The third and final part of the Divine Comedy is Paradiso, the realm of Heaven. In Paradiso, Dante is guided by Beatrice and meets many saints and angels, including St. Bernard of Clairvaux, who helps him to reach the final vision of God. Throughout Paradiso, Dante explores themes such as the nature of God, the importance of faith, and the ultimate goal of human existence. The poem ends with Dante’s vision of the divine light and his ultimate union with God. Throughout The Divine Comedy, Dante uses poetry to describe God’s judgment, Heaven, and Hell, as well as topics such as the perfection of God’s justice and grace. Dante was a devout Catholic, and his writings reflect his religious beliefs and understanding of Rome’s teachings.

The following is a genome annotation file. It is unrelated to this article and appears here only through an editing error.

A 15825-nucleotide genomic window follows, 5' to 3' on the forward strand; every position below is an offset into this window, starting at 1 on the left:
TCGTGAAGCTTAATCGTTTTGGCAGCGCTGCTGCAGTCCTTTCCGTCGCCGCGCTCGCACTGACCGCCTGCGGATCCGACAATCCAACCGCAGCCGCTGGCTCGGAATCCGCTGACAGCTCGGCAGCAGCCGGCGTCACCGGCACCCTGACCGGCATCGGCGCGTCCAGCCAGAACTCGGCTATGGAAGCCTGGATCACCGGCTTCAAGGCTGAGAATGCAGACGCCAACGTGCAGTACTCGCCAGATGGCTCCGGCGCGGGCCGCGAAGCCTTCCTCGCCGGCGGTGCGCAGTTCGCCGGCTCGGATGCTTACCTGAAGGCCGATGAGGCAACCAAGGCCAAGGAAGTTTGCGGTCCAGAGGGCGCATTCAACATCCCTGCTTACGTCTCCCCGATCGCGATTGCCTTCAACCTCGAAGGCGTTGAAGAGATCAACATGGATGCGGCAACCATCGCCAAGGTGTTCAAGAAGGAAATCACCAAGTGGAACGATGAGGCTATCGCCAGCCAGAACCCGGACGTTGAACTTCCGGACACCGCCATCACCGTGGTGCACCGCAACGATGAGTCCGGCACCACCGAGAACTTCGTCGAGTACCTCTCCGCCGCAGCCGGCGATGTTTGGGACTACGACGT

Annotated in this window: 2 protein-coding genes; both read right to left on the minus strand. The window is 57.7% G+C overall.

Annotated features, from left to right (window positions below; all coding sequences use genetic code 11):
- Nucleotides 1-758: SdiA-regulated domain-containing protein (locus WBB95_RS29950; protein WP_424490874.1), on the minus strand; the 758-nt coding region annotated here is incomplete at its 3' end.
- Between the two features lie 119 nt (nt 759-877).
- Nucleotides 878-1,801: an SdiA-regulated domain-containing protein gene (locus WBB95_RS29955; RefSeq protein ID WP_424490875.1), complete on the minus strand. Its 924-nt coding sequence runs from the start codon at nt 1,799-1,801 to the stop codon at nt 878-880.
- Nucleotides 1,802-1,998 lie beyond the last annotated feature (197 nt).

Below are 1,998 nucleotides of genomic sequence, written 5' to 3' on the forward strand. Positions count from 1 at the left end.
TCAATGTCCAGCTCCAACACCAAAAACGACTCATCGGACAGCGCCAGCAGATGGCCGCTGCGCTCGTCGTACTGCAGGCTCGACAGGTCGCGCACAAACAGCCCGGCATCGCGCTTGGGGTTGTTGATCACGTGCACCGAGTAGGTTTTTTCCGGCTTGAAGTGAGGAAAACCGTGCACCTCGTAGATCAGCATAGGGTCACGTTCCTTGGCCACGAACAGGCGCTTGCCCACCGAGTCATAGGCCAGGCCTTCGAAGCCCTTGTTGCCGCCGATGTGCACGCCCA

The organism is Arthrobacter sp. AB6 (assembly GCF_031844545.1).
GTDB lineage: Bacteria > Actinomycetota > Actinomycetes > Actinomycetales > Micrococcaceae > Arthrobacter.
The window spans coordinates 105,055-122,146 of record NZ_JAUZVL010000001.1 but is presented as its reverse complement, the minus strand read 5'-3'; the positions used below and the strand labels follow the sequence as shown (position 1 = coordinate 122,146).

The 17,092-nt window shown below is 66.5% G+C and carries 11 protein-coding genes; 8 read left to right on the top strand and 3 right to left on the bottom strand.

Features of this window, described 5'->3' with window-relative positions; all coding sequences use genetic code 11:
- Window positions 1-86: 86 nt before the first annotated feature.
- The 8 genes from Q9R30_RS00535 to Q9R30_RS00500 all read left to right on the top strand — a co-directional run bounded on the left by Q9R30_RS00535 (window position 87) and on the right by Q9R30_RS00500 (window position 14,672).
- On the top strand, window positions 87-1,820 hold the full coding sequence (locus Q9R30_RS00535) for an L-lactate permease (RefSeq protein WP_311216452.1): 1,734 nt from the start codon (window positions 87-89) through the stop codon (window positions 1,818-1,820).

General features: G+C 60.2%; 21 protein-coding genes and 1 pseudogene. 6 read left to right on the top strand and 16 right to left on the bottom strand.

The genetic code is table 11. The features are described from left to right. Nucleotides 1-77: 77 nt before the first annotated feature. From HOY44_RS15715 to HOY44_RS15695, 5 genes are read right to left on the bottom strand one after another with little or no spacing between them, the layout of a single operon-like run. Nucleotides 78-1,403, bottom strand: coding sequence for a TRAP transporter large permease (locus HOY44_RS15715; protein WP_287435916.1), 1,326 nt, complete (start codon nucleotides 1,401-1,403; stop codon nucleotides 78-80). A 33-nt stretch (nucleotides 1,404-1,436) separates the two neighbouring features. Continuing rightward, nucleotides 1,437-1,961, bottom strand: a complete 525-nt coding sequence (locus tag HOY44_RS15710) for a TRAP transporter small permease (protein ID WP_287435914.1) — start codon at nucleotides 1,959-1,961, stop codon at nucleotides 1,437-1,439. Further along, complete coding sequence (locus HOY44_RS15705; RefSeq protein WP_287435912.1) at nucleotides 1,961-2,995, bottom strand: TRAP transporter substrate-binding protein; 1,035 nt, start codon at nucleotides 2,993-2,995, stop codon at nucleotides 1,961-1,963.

Henry Wadsworth Longfellow, the famous 19th-century American poet, was motivated to translate Dante’s Divine Comedy after a trip to Italy in 1829. Longfellow spent years studying Italian and other European languages and worked on his translation of the Divine Comedy for over a decade. His translation of the Divine Comedy was published in the United States in 1867, becoming one of the most popular and influential translations of the poem in the English-speaking world.
Here is a link for Longfellow’s translation of the complete Divine Comedy.
But what is the Bible’s position on these matters?
Judgment According to the Bible
Faithful to the Catholic beliefs of the time, Dante presents Limbo as the destination for virtuous non-Christians and unbaptized infants, where there is no punishment but separation from God. Limbo, however, was eliminated in 1992, is never discussed in the Bible, and was addressed in an earlier post which can be reviewed here.